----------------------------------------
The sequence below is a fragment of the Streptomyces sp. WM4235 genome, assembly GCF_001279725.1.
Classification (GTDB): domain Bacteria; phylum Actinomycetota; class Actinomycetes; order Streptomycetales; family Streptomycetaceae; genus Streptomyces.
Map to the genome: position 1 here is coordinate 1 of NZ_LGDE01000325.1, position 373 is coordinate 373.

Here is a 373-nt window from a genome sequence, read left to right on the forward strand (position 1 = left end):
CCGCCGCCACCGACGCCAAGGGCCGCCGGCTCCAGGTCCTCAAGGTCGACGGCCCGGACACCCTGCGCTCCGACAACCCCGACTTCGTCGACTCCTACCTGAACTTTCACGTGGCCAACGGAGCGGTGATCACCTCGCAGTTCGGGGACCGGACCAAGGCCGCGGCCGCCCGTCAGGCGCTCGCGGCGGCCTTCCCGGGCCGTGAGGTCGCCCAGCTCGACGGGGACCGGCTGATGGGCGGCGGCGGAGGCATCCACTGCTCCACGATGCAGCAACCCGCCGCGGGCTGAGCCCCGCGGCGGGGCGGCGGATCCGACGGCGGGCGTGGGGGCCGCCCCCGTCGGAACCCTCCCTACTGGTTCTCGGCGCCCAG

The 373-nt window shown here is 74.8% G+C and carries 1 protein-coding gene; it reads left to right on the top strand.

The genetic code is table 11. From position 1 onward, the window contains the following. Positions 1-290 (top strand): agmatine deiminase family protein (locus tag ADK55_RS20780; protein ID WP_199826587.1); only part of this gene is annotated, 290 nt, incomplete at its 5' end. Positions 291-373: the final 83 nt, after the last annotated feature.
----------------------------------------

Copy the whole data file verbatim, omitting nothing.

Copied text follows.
The sequence below is a fragment of the Streptomyces sp. WM4235 genome, assembly GCF_001279725.1.
Classification (GTDB): domain Bacteria; phylum Actinomycetota; class Actinomycetes; order Streptomycetales; family Streptomycetaceae; genus Streptomyces.
Map to the genome: position 1 here is coordinate 1 of NZ_LGDE01000325.1, position 373 is coordinate 373.

Here is a 373-nt window from a genome sequence, read left to right on the forward strand (position 1 = left end):
CCGCCGCCACCGACGCCAAGGGCCGCCGGCTCCAGGTCCTCAAGGTCGACGGCCCGGACACCCTGCGCTCCGACAACCCCGACTTCGTCGACTCCTACCTGAACTTTCACGTGGCCAACGGAGCGGTGATCACCTCGCAGTTCGGGGACCGGACCAAGGCCGCGGCCGCCCGTCAGGCGCTCGCGGCGGCCTTCCCGGGCCGTGAGGTCGCCCAGCTCGACGGGGACCGGCTGATGGGCGGCGGCGGAGGCATCCACTGCTCCACGATGCAGCAACCCGCCGCGGGCTGAGCCCCGCGGCGGGGCGGCGGATCCGACGGCGGGCGTGGGGGCCGCCCCCGTCGGAACCCTCCCTACTGGTTCTCGGCGCCCAG

The 373-nt window shown here is 74.8% G+C and carries 1 protein-coding gene; it reads left to right on the top strand.

The genetic code is table 11. From position 1 onward, the window contains the following. Positions 1-290 (top strand): agmatine deiminase family protein (locus tag ADK55_RS20780; protein ID WP_199826587.1); only part of this gene is annotated, 290 nt, incomplete at its 5' end. Positions 291-373: the final 83 nt, after the last annotated feature.